Advocate Lawrence Liang has served a legal notice to Penguin Books, India, on behalf of Shuddhabrata Sengupta and Aarti Sethi. In this interview with Monobina Gupta, Sethi and Sengupta share their views on Penguin’s decision to withdraw Wendy Doniger’s book on The Hindus: An Alternative History
You have petitioned the courts against Penguin’s decision to withdraw and pulp Wendy Doniger’s book. Why did a huge organisation like Penguin yield to Dinanath Batra’s arm-twisting? What does such inexplicable capitulation tell us about large publishing houses?
Quite frankly we find this decision mystifying given that Penguin has had a very good track record on defending freedom of expression. Internationally, Penguin Books has not caved in to threats against the publication of The Satanic Verses, and if they can stand by The Satanic Verses and Salman Rushdie (as they should) we do not understand why they should not uphold the right of readers to read Wendy Doniger. Further, The Satanic Verses was proscribed by the Indian state, not pulped by Penguin books. So in that case we could sympathize with the publisher, which was as much a victim of a State imposed gag as the reader. But in this case there is no government or court order, only the implied threat of private litigation. Why should a publisher as powerful as Penguin give in to the antics of a few malcontents?
Chiki Sarkar, publisher at Penguin India has gone on record (in October 2012, on Nilanjana Roy’s blog) saying — “I am increasingly thinking that perhaps we should take the next injunction we are faced with and really fight it out”. What happened between October 2012 and February 2014, that made this admirable determination to fight for freedom of expression turn into an abject surrender before its adversaries, is a mystery to us. We could hazard all sorts of reasons, paramount amongst which is the prospect of a Modi-led central government after the next general elections, and what that might mean for cultural and intellectual life in this country. But we have faced this scenario before, after all, The Satanic Verses was banned by a Rajiv Gandhi-led Congress government.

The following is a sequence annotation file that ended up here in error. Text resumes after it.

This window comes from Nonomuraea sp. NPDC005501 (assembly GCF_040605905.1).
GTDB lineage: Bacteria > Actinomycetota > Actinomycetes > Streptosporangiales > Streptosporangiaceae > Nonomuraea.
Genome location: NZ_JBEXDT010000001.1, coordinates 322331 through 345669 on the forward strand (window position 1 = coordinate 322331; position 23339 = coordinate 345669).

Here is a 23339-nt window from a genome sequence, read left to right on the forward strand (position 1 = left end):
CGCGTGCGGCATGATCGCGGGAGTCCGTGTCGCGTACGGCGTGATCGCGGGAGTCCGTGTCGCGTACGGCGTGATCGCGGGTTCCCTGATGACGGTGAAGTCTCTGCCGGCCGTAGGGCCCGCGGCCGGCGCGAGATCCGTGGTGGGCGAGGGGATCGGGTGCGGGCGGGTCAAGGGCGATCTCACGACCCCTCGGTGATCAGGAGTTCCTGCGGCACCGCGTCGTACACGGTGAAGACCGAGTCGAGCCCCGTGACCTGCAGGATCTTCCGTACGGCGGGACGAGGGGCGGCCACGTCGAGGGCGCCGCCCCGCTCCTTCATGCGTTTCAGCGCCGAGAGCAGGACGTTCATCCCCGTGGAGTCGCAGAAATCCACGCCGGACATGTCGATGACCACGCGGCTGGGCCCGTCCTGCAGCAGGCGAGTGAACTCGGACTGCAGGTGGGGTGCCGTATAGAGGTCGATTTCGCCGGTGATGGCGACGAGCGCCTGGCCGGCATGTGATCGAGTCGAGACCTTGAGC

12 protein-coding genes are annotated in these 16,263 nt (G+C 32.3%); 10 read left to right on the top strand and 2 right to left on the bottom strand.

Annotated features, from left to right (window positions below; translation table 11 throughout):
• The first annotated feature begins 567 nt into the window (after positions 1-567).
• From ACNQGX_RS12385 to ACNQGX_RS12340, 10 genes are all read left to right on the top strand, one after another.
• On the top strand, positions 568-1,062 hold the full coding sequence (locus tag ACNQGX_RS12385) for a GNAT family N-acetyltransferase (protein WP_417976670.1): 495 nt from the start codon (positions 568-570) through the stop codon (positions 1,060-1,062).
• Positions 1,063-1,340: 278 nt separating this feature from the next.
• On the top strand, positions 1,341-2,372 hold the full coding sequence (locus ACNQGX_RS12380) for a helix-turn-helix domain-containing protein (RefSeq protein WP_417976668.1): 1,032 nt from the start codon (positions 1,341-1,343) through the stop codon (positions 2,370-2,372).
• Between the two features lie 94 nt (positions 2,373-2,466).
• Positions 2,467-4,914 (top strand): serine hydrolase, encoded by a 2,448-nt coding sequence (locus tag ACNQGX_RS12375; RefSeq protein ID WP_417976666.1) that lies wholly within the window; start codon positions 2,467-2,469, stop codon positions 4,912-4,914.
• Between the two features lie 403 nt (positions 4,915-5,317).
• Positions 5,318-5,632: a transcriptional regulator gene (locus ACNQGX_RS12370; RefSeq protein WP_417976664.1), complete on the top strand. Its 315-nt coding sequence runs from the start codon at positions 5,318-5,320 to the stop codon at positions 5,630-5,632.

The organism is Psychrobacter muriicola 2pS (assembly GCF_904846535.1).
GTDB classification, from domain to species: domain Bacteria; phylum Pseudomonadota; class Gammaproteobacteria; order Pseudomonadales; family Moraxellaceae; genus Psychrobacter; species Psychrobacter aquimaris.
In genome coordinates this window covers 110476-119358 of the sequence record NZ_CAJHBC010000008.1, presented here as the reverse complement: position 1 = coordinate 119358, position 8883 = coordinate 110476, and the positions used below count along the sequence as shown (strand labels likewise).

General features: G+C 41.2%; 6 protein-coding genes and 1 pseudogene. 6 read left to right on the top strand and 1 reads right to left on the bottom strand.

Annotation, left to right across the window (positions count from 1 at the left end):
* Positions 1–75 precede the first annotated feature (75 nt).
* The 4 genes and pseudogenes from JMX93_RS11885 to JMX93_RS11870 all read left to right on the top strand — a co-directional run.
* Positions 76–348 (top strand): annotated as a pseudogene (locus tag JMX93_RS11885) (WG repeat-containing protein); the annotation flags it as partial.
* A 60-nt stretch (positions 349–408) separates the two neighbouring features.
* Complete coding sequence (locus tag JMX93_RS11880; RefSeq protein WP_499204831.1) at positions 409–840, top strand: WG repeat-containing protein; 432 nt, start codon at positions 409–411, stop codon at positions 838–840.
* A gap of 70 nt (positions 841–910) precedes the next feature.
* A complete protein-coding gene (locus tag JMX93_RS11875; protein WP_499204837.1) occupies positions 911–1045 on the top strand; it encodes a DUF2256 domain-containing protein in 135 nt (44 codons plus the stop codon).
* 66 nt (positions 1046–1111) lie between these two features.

Like we’ve said in our notice, Penguin is not some isolated and vulnerable blogger. Penguin Random House is one of the most powerful publishing houses in the world. This means that if and when things get dark we expect it to marshal the resources (which it has) and the courage (which it sadly has not) to defend its authors and titles.
How do scholars and authors preserve their autonomy? Is open access publishing the answer?
Open access publishing is definitely one of the answers. Though certainly not the only one. Open access publishing, or placing texts in the public domain means that the rights of a public to read also protect the rights of an author to write and publish freely. That is why we are asking Penguin to restore to the public domain, the title that they have decided to pulp, so that anyone (with the author’s consent) can publish and circulate it, in the greater public interest.
It’s interesting to link this incident to the recent legal controversy over copyright in the context of the xerox shop in the Delhi School of Economics. As publishing houses merge and become gigantic corporations, they appear to be hurting more than guarding and enriching freedom of expression.